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I was watching a show on PBS this weekend and they made a tambour using canvas and contact cement as the adhesive.  Got me to wondering, how were they made in the 18th century?  Did they just use hide glue?  Was wondering about the flexibilty of hide glue soaked canvas?

The addition of small amounts of potash was commonly used to prevent animal glue from age-cracking when making folding screens and theatrical backdrops etc. From the late eighteenth-century, glycerol (glycerine) was the preferred modifier of animal glue to make it flexible enough for tambour doors etc.

Only a small amount of glycerine (from the supermarket) is required and it doesn't otherwise affect the glue's properties. The quantity isn't critical, though as with everything else, experimentation is your best ally.
The last one I did was straight hide glue. Just flexed the canvas the next day. The main thing I learned was to pre-shrink the canvas!!
Would anyone have specifics on the canvas?
What weight, etc.
I am also making a Seymour desk and this will be my first tambour

Here is a link to an 8.5 oz cotton canvas.
Would this be correct for a tambour


Linen was the traditional fabric used for tambours – it's incredibly tough. Linen is made from very long fibres from the flax plant. Cotton is made from short fibres and typically fails where it folds, or in your case, hinges.

Make sure you purchase 100% natural linen and not a blended linen fabric. Purchase medium weight linen in the region of 5-6oz.
I fixed a tambor desk for a friend about 12 years ago. I was advised to use natural linen sail cloth, the stuff that's used for making ship sails. It worked great!
Tambours- Flexible door made up of a series of thin wooden slats either glued to a fabric backing or threaded together with wire cable with tongues on each end of each slat tag turn in tracking grooves in the carcase.

Range of tabour slat size- 5/16" to 1/2" thick, 3/8" to 3/4" wide.
Range of grooves to accept tambour size- 3/16" x 3/16" to 51/16" x 5/16".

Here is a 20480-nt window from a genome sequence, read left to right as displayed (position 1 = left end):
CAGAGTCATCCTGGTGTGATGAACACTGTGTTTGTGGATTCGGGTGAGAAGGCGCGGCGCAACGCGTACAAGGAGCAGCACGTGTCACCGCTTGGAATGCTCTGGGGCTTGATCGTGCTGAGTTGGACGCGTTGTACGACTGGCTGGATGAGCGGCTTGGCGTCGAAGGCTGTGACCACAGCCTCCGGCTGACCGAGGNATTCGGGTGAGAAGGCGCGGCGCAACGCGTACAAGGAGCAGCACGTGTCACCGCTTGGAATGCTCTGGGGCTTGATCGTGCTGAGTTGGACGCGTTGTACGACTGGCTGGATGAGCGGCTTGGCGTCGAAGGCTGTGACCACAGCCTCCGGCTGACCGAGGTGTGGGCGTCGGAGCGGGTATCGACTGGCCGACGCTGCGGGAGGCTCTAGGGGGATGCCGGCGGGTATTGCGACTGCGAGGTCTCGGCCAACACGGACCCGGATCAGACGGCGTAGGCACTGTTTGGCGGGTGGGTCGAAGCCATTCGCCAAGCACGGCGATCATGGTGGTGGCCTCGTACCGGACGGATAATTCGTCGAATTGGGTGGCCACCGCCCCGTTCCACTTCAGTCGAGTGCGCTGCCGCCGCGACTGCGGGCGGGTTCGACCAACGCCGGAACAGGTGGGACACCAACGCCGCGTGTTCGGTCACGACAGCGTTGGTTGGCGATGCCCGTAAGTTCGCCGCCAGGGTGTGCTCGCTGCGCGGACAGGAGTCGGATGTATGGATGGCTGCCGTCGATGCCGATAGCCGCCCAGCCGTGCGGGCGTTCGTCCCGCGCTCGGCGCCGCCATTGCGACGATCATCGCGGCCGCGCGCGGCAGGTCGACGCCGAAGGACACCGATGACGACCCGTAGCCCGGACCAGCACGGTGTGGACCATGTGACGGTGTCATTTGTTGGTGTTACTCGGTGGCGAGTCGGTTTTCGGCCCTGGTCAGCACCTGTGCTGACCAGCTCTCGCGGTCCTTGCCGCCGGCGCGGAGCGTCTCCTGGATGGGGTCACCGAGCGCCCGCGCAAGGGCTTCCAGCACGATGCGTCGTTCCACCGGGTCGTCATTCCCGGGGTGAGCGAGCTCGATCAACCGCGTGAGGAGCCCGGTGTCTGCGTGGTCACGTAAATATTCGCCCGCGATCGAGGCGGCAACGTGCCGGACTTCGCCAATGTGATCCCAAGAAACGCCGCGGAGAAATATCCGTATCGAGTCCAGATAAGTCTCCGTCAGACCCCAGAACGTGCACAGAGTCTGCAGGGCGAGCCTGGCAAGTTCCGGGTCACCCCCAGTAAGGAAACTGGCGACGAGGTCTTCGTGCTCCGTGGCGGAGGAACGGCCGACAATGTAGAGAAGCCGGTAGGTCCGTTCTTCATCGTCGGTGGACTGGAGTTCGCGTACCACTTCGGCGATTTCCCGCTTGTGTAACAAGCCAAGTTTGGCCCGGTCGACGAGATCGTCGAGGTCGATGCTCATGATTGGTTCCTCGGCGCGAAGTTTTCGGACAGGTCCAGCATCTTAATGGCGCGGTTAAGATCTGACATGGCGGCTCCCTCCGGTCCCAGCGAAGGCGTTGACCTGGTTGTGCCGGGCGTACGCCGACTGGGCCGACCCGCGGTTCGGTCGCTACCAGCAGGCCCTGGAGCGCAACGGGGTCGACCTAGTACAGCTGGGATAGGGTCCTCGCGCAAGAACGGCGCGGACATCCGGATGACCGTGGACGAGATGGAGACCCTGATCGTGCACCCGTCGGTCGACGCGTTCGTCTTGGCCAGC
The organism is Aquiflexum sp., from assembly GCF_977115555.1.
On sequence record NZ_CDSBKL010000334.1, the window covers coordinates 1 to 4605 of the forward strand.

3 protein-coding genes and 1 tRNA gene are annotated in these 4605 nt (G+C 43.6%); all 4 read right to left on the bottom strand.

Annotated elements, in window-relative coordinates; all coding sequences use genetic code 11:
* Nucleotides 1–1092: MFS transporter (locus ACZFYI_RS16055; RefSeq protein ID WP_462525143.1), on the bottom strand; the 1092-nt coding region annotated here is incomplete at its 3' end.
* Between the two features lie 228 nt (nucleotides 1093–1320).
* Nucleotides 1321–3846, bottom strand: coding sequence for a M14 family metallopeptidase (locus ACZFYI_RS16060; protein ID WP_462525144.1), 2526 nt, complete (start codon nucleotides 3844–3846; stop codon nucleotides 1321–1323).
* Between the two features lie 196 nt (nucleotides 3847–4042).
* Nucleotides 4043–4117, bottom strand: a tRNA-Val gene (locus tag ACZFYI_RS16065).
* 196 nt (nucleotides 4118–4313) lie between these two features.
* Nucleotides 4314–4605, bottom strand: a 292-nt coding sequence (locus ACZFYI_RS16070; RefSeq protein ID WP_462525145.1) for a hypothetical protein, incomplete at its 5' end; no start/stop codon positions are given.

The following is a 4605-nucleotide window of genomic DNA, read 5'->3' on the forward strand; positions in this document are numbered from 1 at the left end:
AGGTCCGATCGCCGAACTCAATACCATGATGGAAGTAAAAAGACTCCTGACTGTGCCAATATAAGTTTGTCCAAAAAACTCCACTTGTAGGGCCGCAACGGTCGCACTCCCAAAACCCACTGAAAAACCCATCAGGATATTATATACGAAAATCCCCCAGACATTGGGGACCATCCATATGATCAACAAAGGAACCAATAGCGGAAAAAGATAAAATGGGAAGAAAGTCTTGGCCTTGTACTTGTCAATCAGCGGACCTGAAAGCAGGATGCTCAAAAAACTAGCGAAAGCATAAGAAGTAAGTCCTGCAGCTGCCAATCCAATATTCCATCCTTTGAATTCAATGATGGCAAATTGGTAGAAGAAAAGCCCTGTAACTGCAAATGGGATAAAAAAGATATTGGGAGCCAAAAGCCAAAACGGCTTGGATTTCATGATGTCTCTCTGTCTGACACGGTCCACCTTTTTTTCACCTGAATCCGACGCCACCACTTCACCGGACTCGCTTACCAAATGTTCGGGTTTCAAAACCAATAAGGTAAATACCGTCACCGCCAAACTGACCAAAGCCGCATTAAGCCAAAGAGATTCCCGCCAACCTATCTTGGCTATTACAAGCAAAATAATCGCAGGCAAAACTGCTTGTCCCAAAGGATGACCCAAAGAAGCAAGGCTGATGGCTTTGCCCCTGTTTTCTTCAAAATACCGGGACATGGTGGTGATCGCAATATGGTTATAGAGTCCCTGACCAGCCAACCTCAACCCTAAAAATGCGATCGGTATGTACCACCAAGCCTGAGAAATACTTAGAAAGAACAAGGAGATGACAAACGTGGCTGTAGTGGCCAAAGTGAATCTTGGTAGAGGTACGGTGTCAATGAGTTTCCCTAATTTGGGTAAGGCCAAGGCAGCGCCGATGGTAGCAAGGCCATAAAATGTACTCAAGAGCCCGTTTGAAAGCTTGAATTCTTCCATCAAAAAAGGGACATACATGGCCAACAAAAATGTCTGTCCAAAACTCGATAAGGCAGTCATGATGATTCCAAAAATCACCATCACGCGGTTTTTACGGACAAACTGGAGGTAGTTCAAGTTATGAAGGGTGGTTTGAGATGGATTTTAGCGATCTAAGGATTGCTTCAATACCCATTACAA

Minimum radius for groove- 1 1/8" radius to the outside of the groove.

For the fabric backing it can be linen canvas, cotton canvas, and even silk. 
Most common is the unprimed cotton artist's canvas.
After research 8 oz. weight for small tambour is best and for larger roll top type 10 oz. weight canvas is recommended. 

I was informed by Lance Patternson that the canvas should be washed and dried at least 3 times with hot water to aid in the pre-shrinking the canvas.

Tambour slats can be stained and finished before gluing to the fabric. Yet that option is up to the individual.  Just be aware that the finish must be kept off the back of the slats for hide glue will not stick to any finish. 

To help in gluing the slats to canvas please vista FWW No. 12. The article is written by Alphonse Mattia. I would post my drawing here but again the file is too LARGE. Ahhhh.

After the slats have been glued down to the fabric, you can then trim the slates to length, and establish rabbets. You will be able to cut all the material by hand by scribing everything first and with a series of fine cuts with a sharp plane.  A router can be use as well or a table saw.  The tongue on the tambour assembly should not rub against the shoulder, it is better to have 1/32 or gap, for this will keep things moving smoothly. 

Well that is it for now.

Thanks, I will look for Linen (canvas)
Jack when you say Linen, do you mean linen canvas or just linen?

what do you think of this product? I see wild fluctuations in price


Dan, You don't want a very heavy fabric like canvas as it can be counter productive: When stiffened with glue, it can make the whole tambour stiff and non-conforming with the curved track. The fabric of extant, non-restored tambours is usually surprisingly lightweight.

You might find one of these fabrics would suit your needs better (both in North America and well priced):



I should mention; the fabric backing should not cover the ends of the slats where they run in the track or the tambour could bind.
I should also mention I am basing my recommendations on the type of delicate tambours found on eighteenth-century night stands and small writing desks etc.

Large, heavy Victorian roll-top desks may require a different weight of fabric (and possibly electric activation).
thanks, I am making a Seymour Ladies writing desk. The tambours are only about 12" tall and are vertical